War of the Rebellion: Serial 009 Page 0121 Chapter XX. BATTLE OF ROANOKE ISLAND, N.C.

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due preparations had been made at the north of the island, as they found none at the south end. They accordingly ceased firing at insignificant batteries. General Huger's concluding remark under this head forgets his reasoning for the word "disingenuous." There he says but three guns were brought to bear, because the enemy selected a position in which only three guns did bear on them. Here he says that from that position the battery "was exposed to a heavy fire." Then the enemy did fire a heavy fire upon the battery from a position on which but three or four guns could be brought to bear. Material injury was done to the earthworks of the battery. It was materially knocked down by the first day's bombardment, and the night of that day (the 7th) it had to be rebuilt. For proof of this I refer you to Lieutenants Bagwell and Bolton, who are now in this city.

Third. General Huger supposes I meant him and the War Department by the words "my superiors." I meant and mean every superior of every grade and position at all responsible for the lack of defenses at Roanoke Island. I did all I could with the means and facilities allowed to me by them. He coupled himself swimmingly with the War Department. I separate them for the purpose of my remarks on his remarks. He says "we could not control time, weather, or sickness." I say emphatically that he could have taken time by the forelock, which we never did. That he might have worked while the sun shined and not have left everything to be done and undone, too, in the winter's weather of Hatteras; and if he had promptly aided me, as he ought to have done, with men and munitions of war, I could, while in good health, have been preparing at Roanoke Island, and might have saved my command, if it had not been grossly neglected up to the time I was prostrated by a severe illness and up to the arrival of the enemy. Thus, in a very rational sense correlatively with his own use of terms, he might have controlled "time, weather, and sickness." I could not control my command even under his orders. He says that he does not know what available preparation asked for by me could have been made by my superiors. He does know. He has, I believe, now in his hands my letter to the Secretary of War reporting the causes of the disaster at Roanoke Island. It was delivered here by Major William B. Stanard on March 1 instant, and the original was forwarded by the Department to him "for his remarks."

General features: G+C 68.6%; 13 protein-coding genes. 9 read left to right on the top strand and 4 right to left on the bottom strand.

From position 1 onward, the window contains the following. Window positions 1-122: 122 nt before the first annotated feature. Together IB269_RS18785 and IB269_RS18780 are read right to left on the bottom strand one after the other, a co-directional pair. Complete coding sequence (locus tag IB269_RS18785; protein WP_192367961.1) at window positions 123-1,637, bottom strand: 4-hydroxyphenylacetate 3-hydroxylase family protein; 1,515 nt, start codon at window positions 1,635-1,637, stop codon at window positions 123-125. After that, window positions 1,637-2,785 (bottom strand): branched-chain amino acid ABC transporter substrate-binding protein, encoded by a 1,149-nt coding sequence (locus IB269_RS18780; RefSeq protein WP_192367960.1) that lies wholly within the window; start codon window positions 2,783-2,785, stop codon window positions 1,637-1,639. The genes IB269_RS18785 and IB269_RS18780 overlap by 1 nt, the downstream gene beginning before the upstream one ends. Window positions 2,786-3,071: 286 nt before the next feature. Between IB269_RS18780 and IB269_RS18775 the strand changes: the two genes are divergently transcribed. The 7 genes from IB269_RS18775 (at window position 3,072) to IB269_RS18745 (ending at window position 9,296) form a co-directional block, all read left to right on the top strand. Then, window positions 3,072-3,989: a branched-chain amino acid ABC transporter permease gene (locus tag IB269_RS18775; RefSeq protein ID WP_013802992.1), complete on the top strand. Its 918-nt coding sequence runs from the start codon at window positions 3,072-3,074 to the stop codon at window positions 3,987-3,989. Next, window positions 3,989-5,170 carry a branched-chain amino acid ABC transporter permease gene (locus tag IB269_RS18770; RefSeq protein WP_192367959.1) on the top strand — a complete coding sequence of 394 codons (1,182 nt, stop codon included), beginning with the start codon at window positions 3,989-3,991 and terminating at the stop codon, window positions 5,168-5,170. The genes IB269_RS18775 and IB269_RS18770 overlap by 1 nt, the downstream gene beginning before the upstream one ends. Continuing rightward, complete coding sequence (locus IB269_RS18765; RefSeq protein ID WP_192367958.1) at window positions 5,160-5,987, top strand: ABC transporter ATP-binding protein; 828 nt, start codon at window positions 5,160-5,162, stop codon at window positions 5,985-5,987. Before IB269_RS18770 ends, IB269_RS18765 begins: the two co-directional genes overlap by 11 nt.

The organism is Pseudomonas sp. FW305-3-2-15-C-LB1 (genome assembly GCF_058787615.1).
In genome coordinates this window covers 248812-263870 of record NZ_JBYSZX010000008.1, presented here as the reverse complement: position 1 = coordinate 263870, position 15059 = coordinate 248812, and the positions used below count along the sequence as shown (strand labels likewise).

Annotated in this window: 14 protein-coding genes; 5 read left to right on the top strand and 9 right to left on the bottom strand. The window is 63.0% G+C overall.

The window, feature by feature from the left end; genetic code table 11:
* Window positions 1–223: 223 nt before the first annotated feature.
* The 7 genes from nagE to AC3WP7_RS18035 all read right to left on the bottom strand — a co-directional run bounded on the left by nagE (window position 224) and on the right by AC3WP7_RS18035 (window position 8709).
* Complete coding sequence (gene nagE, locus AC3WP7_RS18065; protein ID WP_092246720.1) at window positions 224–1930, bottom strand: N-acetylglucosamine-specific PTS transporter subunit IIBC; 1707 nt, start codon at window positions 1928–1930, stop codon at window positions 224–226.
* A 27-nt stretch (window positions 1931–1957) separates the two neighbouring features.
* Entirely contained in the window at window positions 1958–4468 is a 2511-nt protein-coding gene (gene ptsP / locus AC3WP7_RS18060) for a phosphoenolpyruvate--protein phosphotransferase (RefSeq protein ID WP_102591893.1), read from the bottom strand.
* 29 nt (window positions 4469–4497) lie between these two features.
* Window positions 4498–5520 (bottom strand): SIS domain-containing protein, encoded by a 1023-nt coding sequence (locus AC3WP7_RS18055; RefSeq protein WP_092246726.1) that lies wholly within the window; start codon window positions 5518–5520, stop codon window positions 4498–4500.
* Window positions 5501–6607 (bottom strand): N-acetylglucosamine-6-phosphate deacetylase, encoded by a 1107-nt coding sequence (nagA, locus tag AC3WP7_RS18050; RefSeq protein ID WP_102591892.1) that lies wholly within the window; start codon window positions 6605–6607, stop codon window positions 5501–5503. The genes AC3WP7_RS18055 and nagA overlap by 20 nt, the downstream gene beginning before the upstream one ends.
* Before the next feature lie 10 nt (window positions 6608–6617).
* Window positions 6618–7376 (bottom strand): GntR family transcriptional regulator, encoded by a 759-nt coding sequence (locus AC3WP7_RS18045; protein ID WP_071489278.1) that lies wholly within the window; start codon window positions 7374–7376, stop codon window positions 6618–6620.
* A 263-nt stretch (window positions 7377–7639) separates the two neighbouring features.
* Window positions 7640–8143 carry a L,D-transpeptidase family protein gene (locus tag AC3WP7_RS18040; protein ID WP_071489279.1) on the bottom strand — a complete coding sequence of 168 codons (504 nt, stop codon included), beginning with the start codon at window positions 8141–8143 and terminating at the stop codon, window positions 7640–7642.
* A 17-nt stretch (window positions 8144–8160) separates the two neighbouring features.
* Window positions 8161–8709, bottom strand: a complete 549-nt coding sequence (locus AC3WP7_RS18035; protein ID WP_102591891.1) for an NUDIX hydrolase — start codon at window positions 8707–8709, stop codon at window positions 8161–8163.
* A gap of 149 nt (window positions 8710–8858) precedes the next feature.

That will fully inform the committee of what was asked and what was not allowed. I intended to "accuse" General Huger of nothing! nothing!! nothing!!! That was the disease which brought disaster at Roanoke Island. My purpose is only to fully reply to the committee's inquiries and to his imputations.

Respectfully,

HENRY A. WISE,

Brigadier-General.

HEADQUARTERS DEPARTMENT OF NORFOLK, April 5, 1862.

General S. COOPER,

Adjutant and Inspector General:

SIR: I return to the Secretary of War "a voluminous document (143 pages), which he sent me for my examination and remarks, stating "Brigadier-General Wise had forwarded this as a report from him direct to the Secretary, instead of sending it through me; that this report